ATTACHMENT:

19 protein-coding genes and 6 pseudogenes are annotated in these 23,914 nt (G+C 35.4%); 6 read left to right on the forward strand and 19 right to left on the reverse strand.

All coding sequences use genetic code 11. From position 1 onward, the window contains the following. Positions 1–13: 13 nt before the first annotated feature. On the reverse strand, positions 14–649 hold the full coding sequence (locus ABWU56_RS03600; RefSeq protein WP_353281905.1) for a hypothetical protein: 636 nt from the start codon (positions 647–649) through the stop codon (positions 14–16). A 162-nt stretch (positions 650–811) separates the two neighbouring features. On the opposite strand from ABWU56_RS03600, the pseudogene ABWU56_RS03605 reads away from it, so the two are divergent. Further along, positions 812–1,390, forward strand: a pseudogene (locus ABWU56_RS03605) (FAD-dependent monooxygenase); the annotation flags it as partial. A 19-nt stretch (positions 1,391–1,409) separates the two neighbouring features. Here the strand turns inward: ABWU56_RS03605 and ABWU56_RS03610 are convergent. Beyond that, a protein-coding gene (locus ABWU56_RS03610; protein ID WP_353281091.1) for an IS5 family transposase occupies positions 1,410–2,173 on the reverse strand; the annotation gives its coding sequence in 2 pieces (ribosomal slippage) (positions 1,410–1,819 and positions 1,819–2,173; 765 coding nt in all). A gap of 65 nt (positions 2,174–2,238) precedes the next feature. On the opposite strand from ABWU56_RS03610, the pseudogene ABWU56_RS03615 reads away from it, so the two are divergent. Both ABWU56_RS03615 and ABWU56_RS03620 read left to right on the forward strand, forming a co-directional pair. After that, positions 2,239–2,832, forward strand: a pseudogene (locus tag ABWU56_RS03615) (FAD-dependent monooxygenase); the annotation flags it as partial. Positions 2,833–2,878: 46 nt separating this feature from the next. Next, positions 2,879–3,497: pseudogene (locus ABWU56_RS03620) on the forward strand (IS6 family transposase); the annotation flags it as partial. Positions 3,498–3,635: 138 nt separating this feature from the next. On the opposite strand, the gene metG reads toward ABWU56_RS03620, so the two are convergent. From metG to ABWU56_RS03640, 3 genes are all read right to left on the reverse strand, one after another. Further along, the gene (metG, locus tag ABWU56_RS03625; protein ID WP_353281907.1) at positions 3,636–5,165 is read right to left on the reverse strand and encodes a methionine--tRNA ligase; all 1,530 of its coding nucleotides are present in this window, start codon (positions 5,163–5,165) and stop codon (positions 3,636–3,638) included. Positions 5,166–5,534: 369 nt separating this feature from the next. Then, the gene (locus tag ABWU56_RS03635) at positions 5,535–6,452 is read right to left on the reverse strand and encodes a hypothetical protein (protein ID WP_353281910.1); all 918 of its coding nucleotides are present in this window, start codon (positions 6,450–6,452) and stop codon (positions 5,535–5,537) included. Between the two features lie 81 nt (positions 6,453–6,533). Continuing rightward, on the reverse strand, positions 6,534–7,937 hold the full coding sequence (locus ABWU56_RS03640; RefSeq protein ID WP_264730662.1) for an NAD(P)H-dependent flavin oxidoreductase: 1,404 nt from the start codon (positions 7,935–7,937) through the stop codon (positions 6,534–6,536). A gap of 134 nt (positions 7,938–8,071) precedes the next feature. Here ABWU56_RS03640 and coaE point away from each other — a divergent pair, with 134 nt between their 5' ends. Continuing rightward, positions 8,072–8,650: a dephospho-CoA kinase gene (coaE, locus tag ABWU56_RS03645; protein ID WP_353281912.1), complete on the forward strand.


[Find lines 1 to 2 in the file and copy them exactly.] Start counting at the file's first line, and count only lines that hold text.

19 protein-coding genes and 6 pseudogenes are annotated in these 23,914 nt (G+C 35.4%); 6 read left to right on the forward strand and 19 right to left on the reverse strand.

All coding sequences use genetic code 11. From position 1 onward, the window contains the following. Positions 1–13: 13 nt before the first annotated feature. On the reverse strand, positions 14–649 hold the full coding sequence (locus ABWU56_RS03600; RefSeq protein WP_353281905.1) for a hypothetical protein: 636 nt from the start codon (positions 647–649) through the stop codon (positions 14–16). A 162-nt stretch (positions 650–811) separates the two neighbouring features. On the opposite strand from ABWU56_RS03600, the pseudogene ABWU56_RS03605 reads away from it, so the two are divergent. Further along, positions 812–1,390, forward strand: a pseudogene (locus ABWU56_RS03605) (FAD-dependent monooxygenase); the annotation flags it as partial. A 19-nt stretch (positions 1,391–1,409) separates the two neighbouring features. Here the strand turns inward: ABWU56_RS03605 and ABWU56_RS03610 are convergent. Beyond that, a protein-coding gene (locus ABWU56_RS03610; protein ID WP_353281091.1) for an IS5 family transposase occupies positions 1,410–2,173 on the reverse strand; the annotation gives its coding sequence in 2 pieces (ribosomal slippage) (positions 1,410–1,819 and positions 1,819–2,173; 765 coding nt in all). A gap of 65 nt (positions 2,174–2,238) precedes the next feature. On the opposite strand from ABWU56_RS03610, the pseudogene ABWU56_RS03615 reads away from it, so the two are divergent. Both ABWU56_RS03615 and ABWU56_RS03620 read left to right on the forward strand, forming a co-directional pair. After that, positions 2,239–2,832, forward strand: a pseudogene (locus tag ABWU56_RS03615) (FAD-dependent monooxygenase); the annotation flags it as partial. Positions 2,833–2,878: 46 nt separating this feature from the next. Next, positions 2,879–3,497: pseudogene (locus ABWU56_RS03620) on the forward strand (IS6 family transposase); the annotation flags it as partial. Positions 3,498–3,635: 138 nt separating this feature from the next. On the opposite strand, the gene metG reads toward ABWU56_RS03620, so the two are convergent. From metG to ABWU56_RS03640, 3 genes are all read right to left on the reverse strand, one after another. Further along, the gene (metG, locus tag ABWU56_RS03625; protein ID WP_353281907.1) at positions 3,636–5,165 is read right to left on the reverse strand and encodes a methionine--tRNA ligase; all 1,530 of its coding nucleotides are present in this window, start codon (positions 5,163–5,165) and stop codon (positions 3,636–3,638) included. Positions 5,166–5,534: 369 nt separating this feature from the next. Then, the gene (locus tag ABWU56_RS03635) at positions 5,535–6,452 is read right to left on the reverse strand and encodes a hypothetical protein (protein ID WP_353281910.1); all 918 of its coding nucleotides are present in this window, start codon (positions 6,450–6,452) and stop codon (positions 5,535–5,537) included. Between the two features lie 81 nt (positions 6,453–6,533). Continuing rightward, on the reverse strand, positions 6,534–7,937 hold the full coding sequence (locus ABWU56_RS03640; RefSeq protein ID WP_264730662.1) for an NAD(P)H-dependent flavin oxidoreductase: 1,404 nt from the start codon (positions 7,935–7,937) through the stop codon (positions 6,534–6,536). A gap of 134 nt (positions 7,938–8,071) precedes the next feature. Here ABWU56_RS03640 and coaE point away from each other — a divergent pair, with 134 nt between their 5' ends. Continuing rightward, positions 8,072–8,650: a dephospho-CoA kinase gene (coaE, locus tag ABWU56_RS03645; protein ID WP_353281912.1), complete on the forward strand.